### Abstract

The three-dimensional turbulent field of a passive scalar has been mapped quantitatively by obtaining, effectively instantaneously, several closely spaced parallel two-dimensional images; the two-dimensional images themselves have been obtained by laser-induced fluorescence. Turbulent jets and wakes at moderate Reynolds numbers are used as examples. The working fluid is water. The spatial resolution of the measurements is about four Kolmogorov scales. The first contribution of this work concerns the three-dimensional nature of the boundary of the scalar-marked regions (the 'scalar interface'). It is concluded that interface regions detached from the main body are exceptional occurrences (if at all), and that in spite of the large structure, the randomness associated with small-scale convolutions of the interface are strong enough that any two intersections of it by parallel planes are essentially uncorrelated even if the separation distances are no more than a few Kolmogorov scales. The fractal dimension of the interface is determined directly by box-counting in three dimensions, and the value of 2.35±0.04 is shown to be in good agreement with that previously inferred from two-dimensional sections. This justifies the use of the method of intersections. The second contribution involves the joint statistics of the scalar field and the quantity X^{*} (or its components), X^{*} being the appropriate approximation to the scalar 'dissipation' field in the inertial-convective range of scales. The third aspect relates to the multifractal scaling properties of the spatial intermittency of X^{*}; since all three components of X^{*} have been obtained effectively simultaneously, inferences concerning the scaling properties of the individual components and their sum have been possible.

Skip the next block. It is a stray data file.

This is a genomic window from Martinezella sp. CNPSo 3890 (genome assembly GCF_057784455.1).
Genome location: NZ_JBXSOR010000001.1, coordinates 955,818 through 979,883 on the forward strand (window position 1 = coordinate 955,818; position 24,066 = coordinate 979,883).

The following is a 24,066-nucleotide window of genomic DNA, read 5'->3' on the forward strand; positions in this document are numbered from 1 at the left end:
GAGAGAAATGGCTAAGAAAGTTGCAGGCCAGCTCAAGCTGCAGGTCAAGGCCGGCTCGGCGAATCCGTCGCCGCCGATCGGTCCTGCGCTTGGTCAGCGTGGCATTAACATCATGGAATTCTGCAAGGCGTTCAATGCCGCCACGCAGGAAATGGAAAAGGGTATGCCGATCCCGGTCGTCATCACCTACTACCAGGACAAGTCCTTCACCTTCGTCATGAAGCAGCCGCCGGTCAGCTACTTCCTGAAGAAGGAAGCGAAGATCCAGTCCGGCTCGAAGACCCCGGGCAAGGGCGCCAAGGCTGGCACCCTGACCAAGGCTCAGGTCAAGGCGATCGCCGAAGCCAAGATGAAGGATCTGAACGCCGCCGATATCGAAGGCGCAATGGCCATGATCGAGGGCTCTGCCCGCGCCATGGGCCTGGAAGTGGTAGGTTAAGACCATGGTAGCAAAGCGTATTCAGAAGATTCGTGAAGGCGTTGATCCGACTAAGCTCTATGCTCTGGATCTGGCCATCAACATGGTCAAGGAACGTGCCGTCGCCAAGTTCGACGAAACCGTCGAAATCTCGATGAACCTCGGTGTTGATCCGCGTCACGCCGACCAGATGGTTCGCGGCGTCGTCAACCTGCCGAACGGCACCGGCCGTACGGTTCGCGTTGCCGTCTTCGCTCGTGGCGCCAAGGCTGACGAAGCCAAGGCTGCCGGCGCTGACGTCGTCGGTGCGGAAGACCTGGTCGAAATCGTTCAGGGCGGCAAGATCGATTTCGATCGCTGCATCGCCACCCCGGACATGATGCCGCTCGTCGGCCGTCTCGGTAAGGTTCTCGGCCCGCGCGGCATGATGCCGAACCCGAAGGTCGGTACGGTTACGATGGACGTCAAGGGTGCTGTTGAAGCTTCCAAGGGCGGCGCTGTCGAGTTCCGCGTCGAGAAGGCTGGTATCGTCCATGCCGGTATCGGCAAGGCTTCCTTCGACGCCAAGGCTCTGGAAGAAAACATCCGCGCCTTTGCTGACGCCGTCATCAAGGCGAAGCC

Original language | English (US) |
---|---|

Pages (from-to) | 1-34 |

Number of pages | 34 |

Journal | Journal of Fluid Mechanics |

Volume | 216 |

State | Published - Jul 1990 |

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### ASJC Scopus subject areas

- Computational Mechanics
- Mechanics of Materials
- Physics and Astronomy(all)
- Condensed Matter Physics

### Cite this

**Quantitative three-dimensional imaging and the structure of passive scalar fields in fully turbulent flows.** / Prasad, Rahul R.; Sreenivasan, K. R.

Research output: Contribution to journal › Article

*Journal of Fluid Mechanics*, vol. 216, pp. 1-34.

}

TY - JOUR

T1 - Quantitative three-dimensional imaging and the structure of passive scalar fields in fully turbulent flows

AU - Prasad, Rahul R.

AU - Sreenivasan, K. R.

PY - 1990/7

Y1 - 1990/7